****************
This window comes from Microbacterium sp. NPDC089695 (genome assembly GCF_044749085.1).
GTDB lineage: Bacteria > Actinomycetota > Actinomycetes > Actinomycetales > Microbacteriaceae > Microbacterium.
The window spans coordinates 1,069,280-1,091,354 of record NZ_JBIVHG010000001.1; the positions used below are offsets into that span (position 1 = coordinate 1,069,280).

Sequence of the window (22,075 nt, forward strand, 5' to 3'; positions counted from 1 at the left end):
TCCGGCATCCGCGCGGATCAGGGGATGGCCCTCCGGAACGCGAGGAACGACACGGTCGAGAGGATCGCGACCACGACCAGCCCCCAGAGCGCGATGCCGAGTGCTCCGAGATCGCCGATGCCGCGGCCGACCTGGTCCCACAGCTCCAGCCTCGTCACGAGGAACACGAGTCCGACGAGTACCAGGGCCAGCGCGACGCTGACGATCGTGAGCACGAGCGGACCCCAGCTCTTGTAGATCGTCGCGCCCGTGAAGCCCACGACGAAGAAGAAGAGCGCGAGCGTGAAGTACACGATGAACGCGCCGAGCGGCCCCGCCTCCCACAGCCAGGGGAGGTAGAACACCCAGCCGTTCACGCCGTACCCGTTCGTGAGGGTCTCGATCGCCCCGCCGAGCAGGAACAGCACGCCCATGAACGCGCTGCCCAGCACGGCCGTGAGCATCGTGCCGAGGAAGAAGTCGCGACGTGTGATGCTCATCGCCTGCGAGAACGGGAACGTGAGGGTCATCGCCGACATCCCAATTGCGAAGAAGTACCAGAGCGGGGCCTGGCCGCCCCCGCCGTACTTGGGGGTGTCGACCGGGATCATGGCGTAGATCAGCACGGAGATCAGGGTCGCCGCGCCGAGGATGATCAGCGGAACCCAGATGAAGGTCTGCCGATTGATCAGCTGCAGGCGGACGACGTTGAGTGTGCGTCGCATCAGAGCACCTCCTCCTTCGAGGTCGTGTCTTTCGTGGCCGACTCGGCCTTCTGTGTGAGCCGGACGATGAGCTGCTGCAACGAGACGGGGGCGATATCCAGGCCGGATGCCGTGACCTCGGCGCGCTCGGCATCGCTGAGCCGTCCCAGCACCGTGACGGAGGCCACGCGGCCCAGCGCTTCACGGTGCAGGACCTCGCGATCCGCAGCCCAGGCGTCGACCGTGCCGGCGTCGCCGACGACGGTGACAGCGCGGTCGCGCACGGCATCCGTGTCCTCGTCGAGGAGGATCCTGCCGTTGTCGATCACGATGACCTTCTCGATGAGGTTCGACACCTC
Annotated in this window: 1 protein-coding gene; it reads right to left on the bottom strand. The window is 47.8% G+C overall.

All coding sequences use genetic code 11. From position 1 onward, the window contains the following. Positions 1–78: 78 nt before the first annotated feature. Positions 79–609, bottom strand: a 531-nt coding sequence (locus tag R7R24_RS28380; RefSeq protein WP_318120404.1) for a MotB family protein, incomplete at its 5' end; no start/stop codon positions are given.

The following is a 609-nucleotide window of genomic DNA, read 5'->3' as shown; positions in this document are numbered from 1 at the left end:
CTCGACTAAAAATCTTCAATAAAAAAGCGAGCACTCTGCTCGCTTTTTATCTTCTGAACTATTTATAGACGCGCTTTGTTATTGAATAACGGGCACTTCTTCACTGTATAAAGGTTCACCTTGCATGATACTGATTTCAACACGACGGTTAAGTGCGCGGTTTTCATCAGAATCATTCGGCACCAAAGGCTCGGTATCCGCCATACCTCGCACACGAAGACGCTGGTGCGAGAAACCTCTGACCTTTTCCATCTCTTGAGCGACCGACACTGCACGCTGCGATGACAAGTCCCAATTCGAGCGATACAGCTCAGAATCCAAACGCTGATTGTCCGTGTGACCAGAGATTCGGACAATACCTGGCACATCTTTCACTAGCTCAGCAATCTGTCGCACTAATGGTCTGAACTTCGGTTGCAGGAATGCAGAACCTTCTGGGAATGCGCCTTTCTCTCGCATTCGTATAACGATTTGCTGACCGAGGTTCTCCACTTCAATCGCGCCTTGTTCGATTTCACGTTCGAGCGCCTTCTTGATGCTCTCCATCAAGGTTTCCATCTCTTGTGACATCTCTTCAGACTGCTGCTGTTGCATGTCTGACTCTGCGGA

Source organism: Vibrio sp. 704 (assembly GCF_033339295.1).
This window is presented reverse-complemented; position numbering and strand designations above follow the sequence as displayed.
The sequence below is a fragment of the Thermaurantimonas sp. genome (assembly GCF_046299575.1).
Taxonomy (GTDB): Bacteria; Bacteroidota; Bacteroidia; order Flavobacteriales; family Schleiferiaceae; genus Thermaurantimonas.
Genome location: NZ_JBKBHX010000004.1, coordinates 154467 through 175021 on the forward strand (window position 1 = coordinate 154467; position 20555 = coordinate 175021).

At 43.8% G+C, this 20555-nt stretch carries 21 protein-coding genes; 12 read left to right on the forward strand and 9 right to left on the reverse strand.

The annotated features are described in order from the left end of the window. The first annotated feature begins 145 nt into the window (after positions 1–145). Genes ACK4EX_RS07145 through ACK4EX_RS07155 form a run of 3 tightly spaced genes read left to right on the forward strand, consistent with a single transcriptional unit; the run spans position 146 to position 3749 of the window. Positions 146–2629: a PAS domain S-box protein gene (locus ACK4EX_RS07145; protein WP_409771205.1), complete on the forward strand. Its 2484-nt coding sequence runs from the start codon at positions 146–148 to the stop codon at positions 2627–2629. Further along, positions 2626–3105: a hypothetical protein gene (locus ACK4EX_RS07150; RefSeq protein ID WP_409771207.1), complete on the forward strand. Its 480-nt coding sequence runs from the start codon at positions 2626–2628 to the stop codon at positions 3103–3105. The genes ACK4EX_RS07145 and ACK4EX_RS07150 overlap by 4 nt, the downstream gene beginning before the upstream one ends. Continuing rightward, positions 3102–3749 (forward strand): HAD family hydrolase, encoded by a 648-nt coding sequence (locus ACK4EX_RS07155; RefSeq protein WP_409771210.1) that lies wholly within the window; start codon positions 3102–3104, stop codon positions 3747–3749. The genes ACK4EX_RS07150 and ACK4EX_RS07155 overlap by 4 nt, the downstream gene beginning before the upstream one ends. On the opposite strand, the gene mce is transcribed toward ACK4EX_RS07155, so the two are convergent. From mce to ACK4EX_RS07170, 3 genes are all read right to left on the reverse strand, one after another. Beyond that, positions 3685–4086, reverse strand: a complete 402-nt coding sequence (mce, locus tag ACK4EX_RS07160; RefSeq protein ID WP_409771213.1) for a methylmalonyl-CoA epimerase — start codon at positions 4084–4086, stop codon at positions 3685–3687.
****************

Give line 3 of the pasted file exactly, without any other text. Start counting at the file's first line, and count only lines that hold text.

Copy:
The window spans coordinates 1,069,280-1,091,354 of record NZ_JBIVHG010000001.1; the positions used below are offsets into that span (position 1 = coordinate 1,069,280).